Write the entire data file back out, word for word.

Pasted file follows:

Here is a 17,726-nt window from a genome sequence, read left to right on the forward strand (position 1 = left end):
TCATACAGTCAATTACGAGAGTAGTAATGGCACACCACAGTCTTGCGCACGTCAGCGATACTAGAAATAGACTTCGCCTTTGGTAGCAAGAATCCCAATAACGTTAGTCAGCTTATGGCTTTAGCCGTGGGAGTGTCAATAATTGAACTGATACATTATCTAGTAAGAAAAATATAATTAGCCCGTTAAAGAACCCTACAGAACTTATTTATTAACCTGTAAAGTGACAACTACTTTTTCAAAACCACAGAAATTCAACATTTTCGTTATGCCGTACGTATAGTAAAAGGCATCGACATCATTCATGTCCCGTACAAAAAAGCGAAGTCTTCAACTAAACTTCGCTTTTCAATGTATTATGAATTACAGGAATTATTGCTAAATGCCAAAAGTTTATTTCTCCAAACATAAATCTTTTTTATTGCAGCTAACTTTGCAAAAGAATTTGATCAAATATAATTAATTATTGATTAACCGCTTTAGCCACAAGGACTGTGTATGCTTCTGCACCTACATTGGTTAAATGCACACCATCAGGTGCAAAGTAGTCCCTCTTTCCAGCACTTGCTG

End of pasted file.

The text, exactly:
Here is a 17,726-nt window from a genome sequence, read left to right on the forward strand (position 1 = left end):
TCATACAGTCAATTACGAGAGTAGTAATGGCACACCACAGTCTTGCGCACGTCAGCGATACTAGAAATAGACTTCGCCTTTGGTAGCAAGAATCCCAATAACGTTAGTCAGCTTATGGCTTTAGCCGTGGGAGTGTCAATAATTGAACTGATACATTATCTAGTAAGAAAAATATAATTAGCCCGTTAAAGAACCCTACAGAACTTATTTATTAACCTGTAAAGTGACAACTACTTTTTCAAAACCACAGAAATTCAACATTTTCGTTATGCCGTACGTATAGTAAAAGGCATCGACATCATTCATGTCCCGTACAAAAAAGCGAAGTCTTCAACTAAACTTCGCTTTTCAATGTATTATGAATTACAGGAATTATTGCTAAATGCCAAAAGTTTATTTCTCCAAACATAAATCTTTTTTATTGCAGCTAACTTTGCAAAAGAATTTGATCAAATATAATTAATTATTGATTAACCGCTTTAGCCACAAGGACTGTGTATGCTTCTGCACCTACATTGGTTAAATGCACACCATCAGGTGCAAAGTAGTCCCTCTTTCCAGCACTTGCTG